Robert Edward "Bobby" Billups, Sr. (April 22, 1915 - September 2, 2008) was an American football coach, best known for serving as the head coach of the University of Texas Longhorns from 1949-1974, a period during which Billups transformed the team from a perennial underachiever into one of the best programs in the country, winning four national championships (1966, 1968, 1971, 1972) and dominating the Lone Star Conference from the late 1950's until the early 1970's. While fielding all-white teams for most of his tenure due to political pressure, Billups helped push to integrate the Longhorn athletic department. After the 1974 season, Billups elected to retire prior to his 60th birthday, and was succeeded by his defensive coordinator, Chuck Noll.
Billups is regarded as one of the men who fostered big-time collegiate football in Texas, and many buildings on the UT campus are named in his honor - the Robert E. Billups Center houses the athletic department, the Billups Library is the business school's main library, and his name graces Billups-Noll Memorial Stadium in downtown Sutton. Billups is typically mentioned amongst the greatest coaches in the history of the game, and dominated his era along with his counterpart at Huron, Patrick "Patches" O'Brien, and at Michigan, Hank Cobb.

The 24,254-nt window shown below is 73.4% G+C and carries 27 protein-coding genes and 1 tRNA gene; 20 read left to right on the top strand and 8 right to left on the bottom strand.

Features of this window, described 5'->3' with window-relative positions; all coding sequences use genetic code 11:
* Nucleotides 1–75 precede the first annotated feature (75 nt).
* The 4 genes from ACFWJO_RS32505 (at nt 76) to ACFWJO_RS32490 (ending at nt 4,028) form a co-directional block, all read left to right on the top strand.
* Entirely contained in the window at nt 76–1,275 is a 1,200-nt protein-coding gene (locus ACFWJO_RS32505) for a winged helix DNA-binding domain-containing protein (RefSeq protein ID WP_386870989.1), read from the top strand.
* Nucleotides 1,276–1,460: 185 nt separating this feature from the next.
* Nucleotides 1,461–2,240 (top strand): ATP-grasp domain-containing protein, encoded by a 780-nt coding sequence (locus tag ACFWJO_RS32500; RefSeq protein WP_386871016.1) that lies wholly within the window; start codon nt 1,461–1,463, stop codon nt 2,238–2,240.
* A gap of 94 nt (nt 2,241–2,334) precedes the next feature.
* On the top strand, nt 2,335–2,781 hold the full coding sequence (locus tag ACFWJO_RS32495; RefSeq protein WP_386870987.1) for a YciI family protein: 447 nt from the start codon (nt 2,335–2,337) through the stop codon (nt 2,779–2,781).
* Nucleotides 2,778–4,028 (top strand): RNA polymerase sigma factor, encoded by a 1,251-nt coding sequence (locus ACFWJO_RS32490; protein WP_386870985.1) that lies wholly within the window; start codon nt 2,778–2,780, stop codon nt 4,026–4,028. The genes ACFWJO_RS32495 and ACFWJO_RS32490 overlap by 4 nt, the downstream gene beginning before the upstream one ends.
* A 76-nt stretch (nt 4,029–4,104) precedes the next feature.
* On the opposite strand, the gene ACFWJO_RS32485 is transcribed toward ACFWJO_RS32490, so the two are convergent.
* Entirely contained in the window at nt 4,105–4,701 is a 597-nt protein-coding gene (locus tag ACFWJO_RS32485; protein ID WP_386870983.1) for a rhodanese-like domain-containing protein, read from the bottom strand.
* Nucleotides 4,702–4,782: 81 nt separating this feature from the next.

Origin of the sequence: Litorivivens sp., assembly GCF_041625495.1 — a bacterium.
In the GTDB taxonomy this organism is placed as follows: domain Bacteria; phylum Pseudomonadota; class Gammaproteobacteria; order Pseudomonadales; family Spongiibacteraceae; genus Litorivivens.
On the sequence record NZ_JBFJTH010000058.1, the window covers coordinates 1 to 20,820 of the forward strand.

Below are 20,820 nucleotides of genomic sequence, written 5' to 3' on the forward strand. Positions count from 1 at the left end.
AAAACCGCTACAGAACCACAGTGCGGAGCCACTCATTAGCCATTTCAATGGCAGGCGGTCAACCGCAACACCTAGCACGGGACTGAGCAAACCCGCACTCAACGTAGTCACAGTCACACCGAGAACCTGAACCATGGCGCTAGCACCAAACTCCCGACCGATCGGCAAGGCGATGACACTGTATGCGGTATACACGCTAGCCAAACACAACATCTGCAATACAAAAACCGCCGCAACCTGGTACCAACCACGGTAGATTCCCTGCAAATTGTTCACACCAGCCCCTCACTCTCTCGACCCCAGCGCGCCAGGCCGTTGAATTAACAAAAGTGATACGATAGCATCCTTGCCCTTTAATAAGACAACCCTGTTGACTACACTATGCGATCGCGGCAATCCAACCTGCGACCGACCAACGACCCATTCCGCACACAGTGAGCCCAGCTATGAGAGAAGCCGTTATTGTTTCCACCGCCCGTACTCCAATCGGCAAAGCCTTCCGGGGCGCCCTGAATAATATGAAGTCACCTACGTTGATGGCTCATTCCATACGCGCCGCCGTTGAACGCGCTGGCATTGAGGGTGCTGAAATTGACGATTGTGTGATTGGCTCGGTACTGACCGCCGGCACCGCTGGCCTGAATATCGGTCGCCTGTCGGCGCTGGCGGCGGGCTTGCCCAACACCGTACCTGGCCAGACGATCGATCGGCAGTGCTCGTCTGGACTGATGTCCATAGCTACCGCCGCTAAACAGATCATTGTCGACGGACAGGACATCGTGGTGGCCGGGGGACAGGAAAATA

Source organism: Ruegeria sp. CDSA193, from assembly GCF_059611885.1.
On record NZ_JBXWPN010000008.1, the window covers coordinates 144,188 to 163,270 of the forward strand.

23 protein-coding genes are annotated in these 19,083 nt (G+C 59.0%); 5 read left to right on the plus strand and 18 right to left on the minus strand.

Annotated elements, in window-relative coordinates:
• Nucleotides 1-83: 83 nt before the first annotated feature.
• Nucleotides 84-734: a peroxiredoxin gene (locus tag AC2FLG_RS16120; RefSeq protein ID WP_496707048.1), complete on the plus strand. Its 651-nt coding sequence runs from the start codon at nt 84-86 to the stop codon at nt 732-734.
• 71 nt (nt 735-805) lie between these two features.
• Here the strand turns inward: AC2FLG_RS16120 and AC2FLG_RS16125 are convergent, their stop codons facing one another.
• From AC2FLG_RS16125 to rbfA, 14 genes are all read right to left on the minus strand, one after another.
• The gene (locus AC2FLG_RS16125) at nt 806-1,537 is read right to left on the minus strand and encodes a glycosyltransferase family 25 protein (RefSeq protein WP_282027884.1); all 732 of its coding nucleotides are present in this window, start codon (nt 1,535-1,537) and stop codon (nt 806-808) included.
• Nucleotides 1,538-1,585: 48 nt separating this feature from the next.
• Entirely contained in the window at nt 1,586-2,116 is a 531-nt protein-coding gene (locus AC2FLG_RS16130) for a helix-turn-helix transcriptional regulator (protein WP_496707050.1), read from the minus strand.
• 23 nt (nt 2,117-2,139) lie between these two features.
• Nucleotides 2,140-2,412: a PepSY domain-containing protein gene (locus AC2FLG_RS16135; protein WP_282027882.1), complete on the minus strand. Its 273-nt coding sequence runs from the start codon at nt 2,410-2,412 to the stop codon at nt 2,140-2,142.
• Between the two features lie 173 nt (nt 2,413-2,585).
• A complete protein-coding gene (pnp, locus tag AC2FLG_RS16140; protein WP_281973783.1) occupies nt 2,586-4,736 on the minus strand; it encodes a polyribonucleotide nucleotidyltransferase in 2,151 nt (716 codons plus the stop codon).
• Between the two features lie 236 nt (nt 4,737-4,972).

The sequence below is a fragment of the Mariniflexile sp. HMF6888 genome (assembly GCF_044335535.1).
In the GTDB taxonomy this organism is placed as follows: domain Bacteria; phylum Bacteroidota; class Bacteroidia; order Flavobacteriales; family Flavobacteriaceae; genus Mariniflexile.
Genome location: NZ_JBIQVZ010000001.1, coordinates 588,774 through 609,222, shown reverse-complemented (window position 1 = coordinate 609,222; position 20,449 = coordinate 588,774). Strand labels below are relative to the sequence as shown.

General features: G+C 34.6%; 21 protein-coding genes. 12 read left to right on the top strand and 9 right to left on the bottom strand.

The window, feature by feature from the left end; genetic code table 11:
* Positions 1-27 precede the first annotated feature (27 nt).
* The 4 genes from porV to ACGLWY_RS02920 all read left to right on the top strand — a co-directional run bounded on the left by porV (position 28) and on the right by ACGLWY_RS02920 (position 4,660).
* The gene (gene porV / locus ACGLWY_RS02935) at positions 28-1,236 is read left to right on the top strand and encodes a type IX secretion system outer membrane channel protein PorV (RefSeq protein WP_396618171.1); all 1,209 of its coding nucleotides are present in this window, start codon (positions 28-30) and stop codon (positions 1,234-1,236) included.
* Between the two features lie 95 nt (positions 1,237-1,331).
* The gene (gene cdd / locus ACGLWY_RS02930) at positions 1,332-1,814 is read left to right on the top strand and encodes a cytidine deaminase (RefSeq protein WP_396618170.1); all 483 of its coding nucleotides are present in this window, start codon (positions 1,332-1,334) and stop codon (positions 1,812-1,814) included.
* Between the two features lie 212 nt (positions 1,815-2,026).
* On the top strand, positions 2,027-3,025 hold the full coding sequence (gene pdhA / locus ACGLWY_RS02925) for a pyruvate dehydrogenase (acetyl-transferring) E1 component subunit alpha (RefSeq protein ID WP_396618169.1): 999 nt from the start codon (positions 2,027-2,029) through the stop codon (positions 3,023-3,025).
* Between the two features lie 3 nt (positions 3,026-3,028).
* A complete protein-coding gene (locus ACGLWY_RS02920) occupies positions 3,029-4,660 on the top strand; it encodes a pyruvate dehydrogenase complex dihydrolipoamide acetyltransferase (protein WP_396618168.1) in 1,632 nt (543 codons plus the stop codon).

His coaching tree produced five coaches who would go on to win national titles as head coaches: Chuck Noll, Bobby Billups, Jr., Chuck Sawyer, Jim Hickey, and George Beale. His coaching tree produced a total of seventeen future Division I head coaches.